Martin Clement, curator at Durban Botanic Gardens, shared how gardening with children can enable learning opportunities and help develop eco-literacy. This is how children benefit from gardening:
1. Learning to be responsible through caring for plants – raising plants from seed especially teaches the need to be consistent and caring.
2. A lesson in cause and effect – too little or too much water, like too little or too much plant food, can kill a plant. Learning about balance and understanding the needs of different types of plants is important. Planning and organizing skills are also learnt.
3. Gardening develops self-confidence especially if it’s at the moment you eat your first home grown carrot or tomato; it also teaches patience.
4. Learning to love rather than fear nature through encountering life in the garden – it also sensitizes the young person to the need to care for the Earth (opportunities to learn about pollution, pesticides and recycling and solutions for creating a healthy environment).
5. Reasoning and discovery – as gardening is an art it is also the science of plants, animals and even the weather and how all this is interconnected in the garden. Ultimately it’s a lesson in observation.
6. Gardening is good physical activity – it helps develop fine motor control and strength, with enough enjoyable opportunities for play so that it does not always have to feel like a chore.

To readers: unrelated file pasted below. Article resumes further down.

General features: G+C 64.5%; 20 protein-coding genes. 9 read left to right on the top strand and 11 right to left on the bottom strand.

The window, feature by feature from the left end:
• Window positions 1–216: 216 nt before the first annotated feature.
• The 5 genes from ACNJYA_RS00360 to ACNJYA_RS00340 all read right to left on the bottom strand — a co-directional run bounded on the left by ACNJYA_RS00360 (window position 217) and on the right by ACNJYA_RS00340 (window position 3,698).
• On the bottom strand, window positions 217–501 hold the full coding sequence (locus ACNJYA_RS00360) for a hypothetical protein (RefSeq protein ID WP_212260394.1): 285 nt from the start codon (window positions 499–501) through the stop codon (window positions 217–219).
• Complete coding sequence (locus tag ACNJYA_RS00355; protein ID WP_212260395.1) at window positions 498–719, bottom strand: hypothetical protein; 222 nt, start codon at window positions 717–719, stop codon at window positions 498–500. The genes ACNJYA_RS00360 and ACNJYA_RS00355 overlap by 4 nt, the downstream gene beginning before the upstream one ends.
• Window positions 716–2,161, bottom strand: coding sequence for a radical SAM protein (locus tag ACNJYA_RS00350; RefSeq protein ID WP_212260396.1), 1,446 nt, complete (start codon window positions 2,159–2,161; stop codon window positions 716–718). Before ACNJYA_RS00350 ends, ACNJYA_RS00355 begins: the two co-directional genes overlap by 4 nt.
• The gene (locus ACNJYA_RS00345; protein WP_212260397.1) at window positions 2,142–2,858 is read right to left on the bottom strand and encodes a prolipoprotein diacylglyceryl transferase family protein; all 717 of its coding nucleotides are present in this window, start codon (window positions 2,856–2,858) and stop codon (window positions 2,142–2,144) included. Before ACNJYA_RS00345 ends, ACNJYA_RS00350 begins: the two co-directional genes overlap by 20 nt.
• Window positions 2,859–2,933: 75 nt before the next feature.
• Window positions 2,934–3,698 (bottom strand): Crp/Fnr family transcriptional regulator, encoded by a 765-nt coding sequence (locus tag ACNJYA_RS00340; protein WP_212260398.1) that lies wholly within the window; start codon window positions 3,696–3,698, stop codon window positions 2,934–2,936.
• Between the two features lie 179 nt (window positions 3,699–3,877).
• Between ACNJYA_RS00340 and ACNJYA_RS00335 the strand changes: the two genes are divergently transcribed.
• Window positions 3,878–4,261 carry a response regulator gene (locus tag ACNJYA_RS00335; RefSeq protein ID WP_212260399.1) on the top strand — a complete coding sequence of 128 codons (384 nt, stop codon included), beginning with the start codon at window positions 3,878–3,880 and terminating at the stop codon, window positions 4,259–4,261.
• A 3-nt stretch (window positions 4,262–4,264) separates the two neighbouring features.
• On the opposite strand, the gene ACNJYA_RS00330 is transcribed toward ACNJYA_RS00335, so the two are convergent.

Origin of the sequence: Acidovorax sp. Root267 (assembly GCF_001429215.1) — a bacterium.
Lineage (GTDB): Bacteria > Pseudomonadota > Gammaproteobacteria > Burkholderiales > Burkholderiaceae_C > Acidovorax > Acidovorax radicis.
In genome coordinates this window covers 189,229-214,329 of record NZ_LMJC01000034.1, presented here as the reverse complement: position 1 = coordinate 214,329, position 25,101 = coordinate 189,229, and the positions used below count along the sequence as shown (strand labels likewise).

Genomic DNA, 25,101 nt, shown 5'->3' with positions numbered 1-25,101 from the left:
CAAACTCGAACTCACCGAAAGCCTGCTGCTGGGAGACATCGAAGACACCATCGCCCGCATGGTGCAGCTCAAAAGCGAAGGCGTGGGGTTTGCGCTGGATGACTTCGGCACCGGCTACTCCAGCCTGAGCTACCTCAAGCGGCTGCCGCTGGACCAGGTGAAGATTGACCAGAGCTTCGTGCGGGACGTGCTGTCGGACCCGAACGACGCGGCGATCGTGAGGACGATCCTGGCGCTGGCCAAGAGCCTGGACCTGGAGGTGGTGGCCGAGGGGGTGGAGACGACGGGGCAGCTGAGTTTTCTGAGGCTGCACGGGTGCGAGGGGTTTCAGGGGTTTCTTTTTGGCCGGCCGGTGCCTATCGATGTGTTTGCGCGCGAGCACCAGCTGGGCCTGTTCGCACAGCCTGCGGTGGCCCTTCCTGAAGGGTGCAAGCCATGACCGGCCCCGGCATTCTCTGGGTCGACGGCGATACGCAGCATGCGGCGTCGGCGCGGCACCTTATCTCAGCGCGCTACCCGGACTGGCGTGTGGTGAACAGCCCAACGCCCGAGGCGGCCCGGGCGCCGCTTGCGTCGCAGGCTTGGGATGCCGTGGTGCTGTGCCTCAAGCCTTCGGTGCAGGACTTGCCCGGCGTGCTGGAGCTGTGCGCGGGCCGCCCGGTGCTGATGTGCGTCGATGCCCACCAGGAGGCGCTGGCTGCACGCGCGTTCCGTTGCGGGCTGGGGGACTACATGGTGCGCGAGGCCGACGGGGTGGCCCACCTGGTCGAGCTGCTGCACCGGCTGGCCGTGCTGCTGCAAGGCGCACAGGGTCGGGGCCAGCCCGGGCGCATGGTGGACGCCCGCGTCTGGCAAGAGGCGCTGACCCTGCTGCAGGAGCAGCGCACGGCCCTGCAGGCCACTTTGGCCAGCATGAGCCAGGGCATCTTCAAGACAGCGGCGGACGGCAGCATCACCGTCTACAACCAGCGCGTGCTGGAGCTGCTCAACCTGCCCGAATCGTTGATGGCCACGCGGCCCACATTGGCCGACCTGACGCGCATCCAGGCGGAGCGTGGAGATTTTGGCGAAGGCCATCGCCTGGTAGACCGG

7. Learning to cooperate – good for family bonding; gardening as a family activity or with a group of friends.
8. Gardening is an endless source of creativity – whether it’s in the various ways of growing food, making a fairy garden or bird feeder.
9. Nutrition – learning about where fresh food comes from and helps promoting healthy eating – veggies grown organically at home always taste better.
10. Gardening engages all the senses that is what helps children learn best.
‘We all have an affinity for the natural world, what Harvard biologist Edward O. Wilson calls, “biophilia”. This tug toward life is strongest at an early age when we are most alert and impressionable. Before their minds have been marinated in the culture of television, consumerism, shopping malls, computers, and freeways, children can find the magic in trees, water, animals, landscapes, and their own places. Properly cultivated and validated by caring and knowledgeable adults, fascination with nature can mature into ecological literacy and eventually into more purposeful lives.’ David W Orr, chair of the Department of Environmental Studies at Oberlin College, from a paper published in Canadian Journal of Environmental Education.